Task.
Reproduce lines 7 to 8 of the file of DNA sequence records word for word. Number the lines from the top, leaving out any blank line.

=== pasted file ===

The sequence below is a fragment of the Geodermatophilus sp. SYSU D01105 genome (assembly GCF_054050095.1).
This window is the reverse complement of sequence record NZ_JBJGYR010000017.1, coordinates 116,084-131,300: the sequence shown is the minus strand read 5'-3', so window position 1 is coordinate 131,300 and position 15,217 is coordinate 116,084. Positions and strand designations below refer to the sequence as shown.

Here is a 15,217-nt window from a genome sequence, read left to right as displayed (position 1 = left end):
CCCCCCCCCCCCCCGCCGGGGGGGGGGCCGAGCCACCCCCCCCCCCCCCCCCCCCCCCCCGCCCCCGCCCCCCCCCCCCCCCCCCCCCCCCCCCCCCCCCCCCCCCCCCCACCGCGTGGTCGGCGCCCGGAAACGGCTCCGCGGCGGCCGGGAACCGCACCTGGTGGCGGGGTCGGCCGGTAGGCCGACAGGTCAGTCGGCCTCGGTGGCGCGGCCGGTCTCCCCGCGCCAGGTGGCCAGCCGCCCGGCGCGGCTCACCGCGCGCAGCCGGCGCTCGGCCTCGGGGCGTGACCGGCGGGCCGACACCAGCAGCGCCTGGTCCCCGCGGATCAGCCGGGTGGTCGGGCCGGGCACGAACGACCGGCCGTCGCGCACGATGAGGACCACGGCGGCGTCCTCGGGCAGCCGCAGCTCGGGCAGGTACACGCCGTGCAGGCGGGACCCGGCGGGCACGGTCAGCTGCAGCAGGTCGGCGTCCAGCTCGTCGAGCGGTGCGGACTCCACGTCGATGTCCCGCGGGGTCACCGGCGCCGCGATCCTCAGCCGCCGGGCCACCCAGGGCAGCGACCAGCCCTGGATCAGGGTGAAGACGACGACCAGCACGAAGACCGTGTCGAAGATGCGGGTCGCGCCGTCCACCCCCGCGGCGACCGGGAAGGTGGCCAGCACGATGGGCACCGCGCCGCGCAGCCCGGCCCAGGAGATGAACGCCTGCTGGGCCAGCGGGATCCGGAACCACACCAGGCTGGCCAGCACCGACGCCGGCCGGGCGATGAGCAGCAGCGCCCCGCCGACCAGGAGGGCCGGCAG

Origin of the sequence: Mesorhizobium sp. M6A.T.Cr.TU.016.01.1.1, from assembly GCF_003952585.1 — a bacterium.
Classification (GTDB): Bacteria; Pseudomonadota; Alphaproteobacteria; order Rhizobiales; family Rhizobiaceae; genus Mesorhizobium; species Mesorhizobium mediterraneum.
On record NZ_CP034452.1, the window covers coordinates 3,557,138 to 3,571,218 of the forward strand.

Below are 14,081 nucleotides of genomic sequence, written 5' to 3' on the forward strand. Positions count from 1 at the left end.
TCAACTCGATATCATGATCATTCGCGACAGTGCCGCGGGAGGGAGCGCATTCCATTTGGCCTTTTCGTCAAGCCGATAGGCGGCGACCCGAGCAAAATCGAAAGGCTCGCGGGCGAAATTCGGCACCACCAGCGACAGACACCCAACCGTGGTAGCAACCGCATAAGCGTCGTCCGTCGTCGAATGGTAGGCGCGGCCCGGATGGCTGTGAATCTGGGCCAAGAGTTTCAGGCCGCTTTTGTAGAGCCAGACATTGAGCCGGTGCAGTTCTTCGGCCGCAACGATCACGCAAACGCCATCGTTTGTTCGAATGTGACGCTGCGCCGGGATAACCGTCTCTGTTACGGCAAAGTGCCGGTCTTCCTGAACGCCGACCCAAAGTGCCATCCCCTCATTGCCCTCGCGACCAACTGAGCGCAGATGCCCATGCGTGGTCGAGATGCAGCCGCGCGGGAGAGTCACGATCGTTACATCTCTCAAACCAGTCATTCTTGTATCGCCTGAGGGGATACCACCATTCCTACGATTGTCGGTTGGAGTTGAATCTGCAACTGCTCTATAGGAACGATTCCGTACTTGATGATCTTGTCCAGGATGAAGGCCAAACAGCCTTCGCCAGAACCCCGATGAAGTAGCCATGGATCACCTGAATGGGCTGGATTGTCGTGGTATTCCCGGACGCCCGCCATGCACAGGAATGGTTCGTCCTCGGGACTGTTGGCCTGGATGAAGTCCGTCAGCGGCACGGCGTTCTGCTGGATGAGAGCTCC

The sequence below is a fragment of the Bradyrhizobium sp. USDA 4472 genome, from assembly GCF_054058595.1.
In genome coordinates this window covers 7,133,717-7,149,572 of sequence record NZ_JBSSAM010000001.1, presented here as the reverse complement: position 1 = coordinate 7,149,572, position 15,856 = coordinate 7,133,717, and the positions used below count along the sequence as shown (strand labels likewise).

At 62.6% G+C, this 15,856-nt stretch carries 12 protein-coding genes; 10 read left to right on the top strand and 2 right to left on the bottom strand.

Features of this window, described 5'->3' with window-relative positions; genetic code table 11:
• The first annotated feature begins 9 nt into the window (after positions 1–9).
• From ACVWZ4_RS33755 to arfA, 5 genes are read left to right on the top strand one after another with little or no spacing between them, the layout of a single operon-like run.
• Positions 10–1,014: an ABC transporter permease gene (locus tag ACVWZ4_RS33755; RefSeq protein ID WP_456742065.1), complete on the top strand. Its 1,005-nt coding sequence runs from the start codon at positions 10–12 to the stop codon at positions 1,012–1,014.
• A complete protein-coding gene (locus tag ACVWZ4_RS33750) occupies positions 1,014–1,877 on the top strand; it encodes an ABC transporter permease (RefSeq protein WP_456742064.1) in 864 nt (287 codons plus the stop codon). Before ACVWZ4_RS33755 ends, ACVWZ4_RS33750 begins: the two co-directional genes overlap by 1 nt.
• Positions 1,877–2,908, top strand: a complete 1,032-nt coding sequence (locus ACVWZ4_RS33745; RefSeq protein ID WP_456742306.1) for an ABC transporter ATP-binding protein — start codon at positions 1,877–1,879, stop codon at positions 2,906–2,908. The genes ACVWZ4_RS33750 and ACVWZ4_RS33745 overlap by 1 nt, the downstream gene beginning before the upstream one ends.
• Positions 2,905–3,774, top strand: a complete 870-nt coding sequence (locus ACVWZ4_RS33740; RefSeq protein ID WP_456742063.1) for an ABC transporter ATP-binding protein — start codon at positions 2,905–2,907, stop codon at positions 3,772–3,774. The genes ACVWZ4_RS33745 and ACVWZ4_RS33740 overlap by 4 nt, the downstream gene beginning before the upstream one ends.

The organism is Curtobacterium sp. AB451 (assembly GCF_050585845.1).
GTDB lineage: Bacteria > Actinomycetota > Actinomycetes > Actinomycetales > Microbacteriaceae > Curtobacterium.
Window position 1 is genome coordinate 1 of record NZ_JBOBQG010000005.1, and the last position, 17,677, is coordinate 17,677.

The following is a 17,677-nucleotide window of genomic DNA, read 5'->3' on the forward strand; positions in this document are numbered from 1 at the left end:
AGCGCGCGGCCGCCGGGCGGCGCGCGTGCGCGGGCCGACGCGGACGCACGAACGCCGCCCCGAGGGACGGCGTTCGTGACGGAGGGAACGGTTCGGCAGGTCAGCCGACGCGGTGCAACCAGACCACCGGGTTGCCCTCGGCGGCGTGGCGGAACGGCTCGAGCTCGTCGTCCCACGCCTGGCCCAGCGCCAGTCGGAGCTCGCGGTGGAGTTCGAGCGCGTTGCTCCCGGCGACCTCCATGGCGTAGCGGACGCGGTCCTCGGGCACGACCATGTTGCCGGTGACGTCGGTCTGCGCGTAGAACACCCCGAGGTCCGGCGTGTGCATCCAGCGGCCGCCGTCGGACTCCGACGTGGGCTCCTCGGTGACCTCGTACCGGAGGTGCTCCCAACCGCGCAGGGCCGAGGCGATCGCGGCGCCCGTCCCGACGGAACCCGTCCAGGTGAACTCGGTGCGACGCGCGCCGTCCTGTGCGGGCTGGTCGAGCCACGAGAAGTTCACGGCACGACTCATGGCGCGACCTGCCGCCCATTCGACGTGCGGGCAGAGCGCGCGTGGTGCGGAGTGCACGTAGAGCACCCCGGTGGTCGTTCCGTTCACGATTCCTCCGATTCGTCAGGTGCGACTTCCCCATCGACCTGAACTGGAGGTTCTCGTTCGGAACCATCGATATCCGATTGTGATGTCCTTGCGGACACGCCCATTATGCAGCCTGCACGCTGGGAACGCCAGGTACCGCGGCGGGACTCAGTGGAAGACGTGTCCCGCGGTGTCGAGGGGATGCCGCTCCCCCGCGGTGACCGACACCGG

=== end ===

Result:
On record NZ_CP034452.1, the window covers coordinates 3,557,138 to 3,571,218 of the forward strand.

Below are 14,081 nucleotides of genomic sequence, written 5' to 3' on the forward strand. Positions count from 1 at the left end.